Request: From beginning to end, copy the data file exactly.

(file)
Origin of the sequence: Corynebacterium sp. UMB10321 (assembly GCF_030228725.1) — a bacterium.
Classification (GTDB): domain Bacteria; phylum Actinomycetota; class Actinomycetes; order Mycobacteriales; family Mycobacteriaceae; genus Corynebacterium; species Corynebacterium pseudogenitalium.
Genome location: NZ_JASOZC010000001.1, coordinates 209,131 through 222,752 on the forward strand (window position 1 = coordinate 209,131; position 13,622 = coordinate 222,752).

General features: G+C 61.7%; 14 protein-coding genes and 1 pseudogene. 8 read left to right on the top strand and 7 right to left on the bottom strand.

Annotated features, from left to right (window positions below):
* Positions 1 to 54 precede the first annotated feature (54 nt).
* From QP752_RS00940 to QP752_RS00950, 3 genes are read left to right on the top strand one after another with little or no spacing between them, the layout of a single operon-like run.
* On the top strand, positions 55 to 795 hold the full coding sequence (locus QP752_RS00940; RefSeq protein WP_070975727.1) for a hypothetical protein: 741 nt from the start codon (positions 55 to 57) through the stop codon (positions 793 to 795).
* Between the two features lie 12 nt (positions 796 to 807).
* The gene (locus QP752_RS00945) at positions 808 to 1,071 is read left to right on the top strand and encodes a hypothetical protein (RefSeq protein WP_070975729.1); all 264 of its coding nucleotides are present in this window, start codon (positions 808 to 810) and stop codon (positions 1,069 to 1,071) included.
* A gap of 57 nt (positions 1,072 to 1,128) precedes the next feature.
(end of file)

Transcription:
Origin of the sequence: Corynebacterium sp. UMB10321 (assembly GCF_030228725.1) — a bacterium.
Classification (GTDB): domain Bacteria; phylum Actinomycetota; class Actinomycetes; order Mycobacteriales; family Mycobacteriaceae; genus Corynebacterium; species Corynebacterium pseudogenitalium.
Genome location: NZ_JASOZC010000001.1, coordinates 209,131 through 222,752 on the forward strand (window position 1 = coordinate 209,131; position 13,622 = coordinate 222,752).

General features: G+C 61.7%; 14 protein-coding genes and 1 pseudogene. 8 read left to right on the top strand and 7 right to left on the bottom strand.

Annotated features, from left to right (window positions below):
* Positions 1 to 54 precede the first annotated feature (54 nt).
* From QP752_RS00940 to QP752_RS00950, 3 genes are read left to right on the top strand one after another with little or no spacing between them, the layout of a single operon-like run.
* On the top strand, positions 55 to 795 hold the full coding sequence (locus QP752_RS00940; RefSeq protein WP_070975727.1) for a hypothetical protein: 741 nt from the start codon (positions 55 to 57) through the stop codon (positions 793 to 795).
* Between the two features lie 12 nt (positions 796 to 807).
* The gene (locus QP752_RS00945) at positions 808 to 1,071 is read left to right on the top strand and encodes a hypothetical protein (RefSeq protein WP_070975729.1); all 264 of its coding nucleotides are present in this window, start codon (positions 808 to 810) and stop codon (positions 1,069 to 1,071) included.
* A gap of 57 nt (positions 1,072 to 1,128) precedes the next feature.